What we really need next is something that brings back that sense of equality online. I believe that if you put in the hours into good content and design, you should excel and get your site ranked above the same old sources. Google claims that it does that when it tweaks its algorithms but I’m not seeing this. Facebook merely builds on what people have found—so if you can’t find it, it won’t wind up being shared. Twitter, at least, still has some interesting items, but if you don’t catch it in your feed at a given time, then too bad. It’s not geared to search.
   Duck Duck Go is a start, at least when it comes to general searches. It becomes easier to find views that you might not agree with—and that’s a good thing when it comes to understanding others. Google’s approach lulls you into a sense of security, that your views are sacrosanct—and all that does is give you the notion that the other half is wrong.
   So what of news? Duck Duck Go could well be a starting-point for that, too, ranking news based on who breaks an item first and the quality of the site, rather than how much money is behind it. Or perhaps this is the space for another entrepreneur. Ironically, it might even come out of China; though right now it’s equally likely to emerge from India. What it then needs is a bit of virality for it to be adopted, spread by the very people it is designed to aid.
   We need something that rewards the independent entrepreneur again, the people who drove so many innovations in the 1990s and 2000s. This isn’t nostalgia kicking in, seeing the world through rose-coloured glasses while happily ignoring all those businesses that failed. I completely acknowledge there were sites that vanished at the time of the dot-com bust, triggered in no small part by 9-11, the anniversary of which we celebrate today.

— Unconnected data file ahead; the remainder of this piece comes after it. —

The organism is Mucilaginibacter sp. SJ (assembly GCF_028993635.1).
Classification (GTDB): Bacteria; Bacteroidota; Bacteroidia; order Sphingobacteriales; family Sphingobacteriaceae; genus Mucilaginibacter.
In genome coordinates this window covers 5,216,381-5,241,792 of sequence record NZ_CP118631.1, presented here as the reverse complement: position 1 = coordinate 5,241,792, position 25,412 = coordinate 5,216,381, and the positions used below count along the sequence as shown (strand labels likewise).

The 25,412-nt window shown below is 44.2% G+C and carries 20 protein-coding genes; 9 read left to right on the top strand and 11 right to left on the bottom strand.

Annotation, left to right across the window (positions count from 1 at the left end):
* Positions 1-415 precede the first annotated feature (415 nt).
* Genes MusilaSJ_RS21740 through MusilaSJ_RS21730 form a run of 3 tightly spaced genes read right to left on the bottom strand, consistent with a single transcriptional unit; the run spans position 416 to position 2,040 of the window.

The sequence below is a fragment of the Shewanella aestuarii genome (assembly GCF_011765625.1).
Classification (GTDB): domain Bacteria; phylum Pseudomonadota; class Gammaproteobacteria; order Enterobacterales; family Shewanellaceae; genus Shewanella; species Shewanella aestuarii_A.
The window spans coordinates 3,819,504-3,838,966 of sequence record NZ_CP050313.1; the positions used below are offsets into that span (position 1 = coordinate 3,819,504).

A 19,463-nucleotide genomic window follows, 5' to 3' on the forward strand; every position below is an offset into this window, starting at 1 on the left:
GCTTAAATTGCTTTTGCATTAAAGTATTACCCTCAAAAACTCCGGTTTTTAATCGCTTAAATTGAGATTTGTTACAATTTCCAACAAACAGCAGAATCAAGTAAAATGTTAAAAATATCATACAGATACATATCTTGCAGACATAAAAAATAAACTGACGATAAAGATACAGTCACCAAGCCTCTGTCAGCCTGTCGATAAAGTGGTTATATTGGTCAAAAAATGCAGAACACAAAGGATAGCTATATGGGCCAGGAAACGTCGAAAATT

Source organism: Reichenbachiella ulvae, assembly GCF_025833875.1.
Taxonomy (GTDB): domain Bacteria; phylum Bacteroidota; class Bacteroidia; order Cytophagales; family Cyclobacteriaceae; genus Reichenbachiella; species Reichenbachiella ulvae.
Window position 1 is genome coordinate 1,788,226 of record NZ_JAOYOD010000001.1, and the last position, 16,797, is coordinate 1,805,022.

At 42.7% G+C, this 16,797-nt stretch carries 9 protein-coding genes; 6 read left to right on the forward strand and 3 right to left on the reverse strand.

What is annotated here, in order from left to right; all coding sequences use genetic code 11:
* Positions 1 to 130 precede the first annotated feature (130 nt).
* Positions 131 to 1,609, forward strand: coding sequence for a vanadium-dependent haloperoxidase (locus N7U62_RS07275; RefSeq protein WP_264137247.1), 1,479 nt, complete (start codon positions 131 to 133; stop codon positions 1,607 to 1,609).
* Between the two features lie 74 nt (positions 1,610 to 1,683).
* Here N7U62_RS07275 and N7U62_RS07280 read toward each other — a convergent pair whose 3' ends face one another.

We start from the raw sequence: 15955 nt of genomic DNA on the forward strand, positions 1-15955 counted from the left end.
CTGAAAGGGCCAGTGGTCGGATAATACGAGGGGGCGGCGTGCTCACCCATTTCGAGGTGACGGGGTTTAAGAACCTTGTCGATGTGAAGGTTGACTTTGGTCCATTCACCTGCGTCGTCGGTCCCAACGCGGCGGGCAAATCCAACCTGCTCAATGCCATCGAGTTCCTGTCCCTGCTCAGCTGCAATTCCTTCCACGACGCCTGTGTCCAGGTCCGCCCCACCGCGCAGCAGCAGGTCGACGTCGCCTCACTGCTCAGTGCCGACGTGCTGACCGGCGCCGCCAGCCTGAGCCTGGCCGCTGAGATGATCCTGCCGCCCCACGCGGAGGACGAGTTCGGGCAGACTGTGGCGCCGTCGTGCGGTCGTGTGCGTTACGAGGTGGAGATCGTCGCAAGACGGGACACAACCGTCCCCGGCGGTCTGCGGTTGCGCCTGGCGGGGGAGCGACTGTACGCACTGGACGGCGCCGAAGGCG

Society needs those distinctive voices, those independent entrepreneurs, those people who are willing to put themselves forward and be judged fairly. What they don’t need are reactionary media who want to silence them out of fear that the world will change too much for them to bear; and big Silicon Valley firms all too happy to join in these days.
   It’s high time the most influential websites served the many rather than the few again.

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Posted in business, culture, globalization, interests, internet, media, politics, publishing, technology, USA | 3 Comments »


Google and Facebook should not head “top brands” lists when consumers do not trust them

10.02.2016

I’ve always been surprised when I see Google or Facebook appear on any “top brands” lists. It’s branding 101 that a strong brand must have loyalty, awareness, positive associations, perceived quality, as well as proprietary assets, based on the model from David Aaker, and implicit in this, I always thought, was trust. You can neither be loyal to something you don’t trust, nor can you have positive brand associations toward it, nor perceive an untrustworthy thing to possess quality. According to a survey from a consultancy, Prophet, which looked at over 400 brands across 27 industries, polling nearly 10,000 customers, we don’t trust either Google or Facebook. Neither makes it into the top 50; those that make it into the top 10 are Apple, Samsung, Microsoft, Netflix, Nike, Chick-fil-A, Amazon, Spotify, Lego, and Sephora. Google slots in at 55th, and Facebook at 98th.
   To me, the Prophet approach makes far more sense, as for years—long before Edward Snowden revealed the extent of us surveillance under PRISM—I had been blogging about privacy gaffes and other serious issues behind both companies.
   People may find Google and Facebook to have utility and enjoyment, yet we willingly volunteer plenty of private information to these sites. We do not trust what they do with this information. Adweek notes that in a separate survey, Facebook was the least trusted brand when it came to personal information, making it worse than the US federal government. There have been so many occasions where users have found certain privacy settings on Facebook altered without their own intervention; and I’ve constantly maintained that, with the bots and spammers I encounter daily on the social network, its claims of user numbers are difficult to accept. In fact, if you have Facebook’s advertising preferences set to reject tracking, the site will not stop doing so, compiling a massive and sometimes inaccurate picture of who you are. What it does with that, given that you have told the site that it should not use that information, is anyone’s guess. It makes you wonder why that data collection continues. At least Google (now) stops tracking advertising pref­erences when you ask it to.